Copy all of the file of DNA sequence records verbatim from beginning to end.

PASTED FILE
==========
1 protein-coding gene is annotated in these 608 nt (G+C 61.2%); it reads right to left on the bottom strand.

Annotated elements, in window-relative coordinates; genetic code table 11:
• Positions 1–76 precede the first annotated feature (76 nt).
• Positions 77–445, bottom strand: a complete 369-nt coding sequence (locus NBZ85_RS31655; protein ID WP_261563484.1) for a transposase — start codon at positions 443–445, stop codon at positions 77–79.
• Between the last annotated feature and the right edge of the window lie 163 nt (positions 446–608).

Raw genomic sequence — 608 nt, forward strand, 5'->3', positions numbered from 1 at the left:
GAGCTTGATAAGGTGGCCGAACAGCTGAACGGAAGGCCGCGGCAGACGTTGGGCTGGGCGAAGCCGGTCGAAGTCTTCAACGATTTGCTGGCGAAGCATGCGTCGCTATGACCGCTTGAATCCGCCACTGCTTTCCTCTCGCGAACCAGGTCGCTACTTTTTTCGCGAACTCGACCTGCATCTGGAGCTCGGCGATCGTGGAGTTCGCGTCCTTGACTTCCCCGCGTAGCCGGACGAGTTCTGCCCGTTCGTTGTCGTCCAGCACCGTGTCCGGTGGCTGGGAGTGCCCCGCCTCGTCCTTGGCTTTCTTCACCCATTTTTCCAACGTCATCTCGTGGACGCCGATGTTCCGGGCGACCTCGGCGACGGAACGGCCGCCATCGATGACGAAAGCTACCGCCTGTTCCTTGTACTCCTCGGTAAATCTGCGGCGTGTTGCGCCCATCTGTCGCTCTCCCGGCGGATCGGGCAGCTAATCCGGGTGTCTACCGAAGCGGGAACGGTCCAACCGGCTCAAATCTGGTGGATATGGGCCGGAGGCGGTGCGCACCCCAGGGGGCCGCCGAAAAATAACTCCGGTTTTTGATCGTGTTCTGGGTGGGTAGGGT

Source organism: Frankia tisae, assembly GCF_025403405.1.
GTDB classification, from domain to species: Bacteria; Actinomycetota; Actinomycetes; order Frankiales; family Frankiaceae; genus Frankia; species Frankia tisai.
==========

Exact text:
1 protein-coding gene is annotated in these 608 nt (G+C 61.2%); it reads right to left on the bottom strand.

Annotated elements, in window-relative coordinates; genetic code table 11:
• Positions 1–76 precede the first annotated feature (76 nt).
• Positions 77–445, bottom strand: a complete 369-nt coding sequence (locus NBZ85_RS31655; protein ID WP_261563484.1) for a transposase — start codon at positions 443–445, stop codon at positions 77–79.
• Between the last annotated feature and the right edge of the window lie 163 nt (positions 446–608).

Raw genomic sequence — 608 nt, forward strand, 5'->3', positions numbered from 1 at the left:
GAGCTTGATAAGGTGGCCGAACAGCTGAACGGAAGGCCGCGGCAGACGTTGGGCTGGGCGAAGCCGGTCGAAGTCTTCAACGATTTGCTGGCGAAGCATGCGTCGCTATGACCGCTTGAATCCGCCACTGCTTTCCTCTCGCGAACCAGGTCGCTACTTTTTTCGCGAACTCGACCTGCATCTGGAGCTCGGCGATCGTGGAGTTCGCGTCCTTGACTTCCCCGCGTAGCCGGACGAGTTCTGCCCGTTCGTTGTCGTCCAGCACCGTGTCCGGTGGCTGGGAGTGCCCCGCCTCGTCCTTGGCTTTCTTCACCCATTTTTCCAACGTCATCTCGTGGACGCCGATGTTCCGGGCGACCTCGGCGACGGAACGGCCGCCATCGATGACGAAAGCTACCGCCTGTTCCTTGTACTCCTCGGTAAATCTGCGGCGTGTTGCGCCCATCTGTCGCTCTCCCGGCGGATCGGGCAGCTAATCCGGGTGTCTACCGAAGCGGGAACGGTCCAACCGGCTCAAATCTGGTGGATATGGGCCGGAGGCGGTGCGCACCCCAGGGGGCCGCCGAAAAATAACTCCGGTTTTTGATCGTGTTCTGGGTGGGTAGGGT

Source organism: Frankia tisae, assembly GCF_025403405.1.
GTDB classification, from domain to species: Bacteria; Actinomycetota; Actinomycetes; order Frankiales; family Frankiaceae; genus Frankia; species Frankia tisai.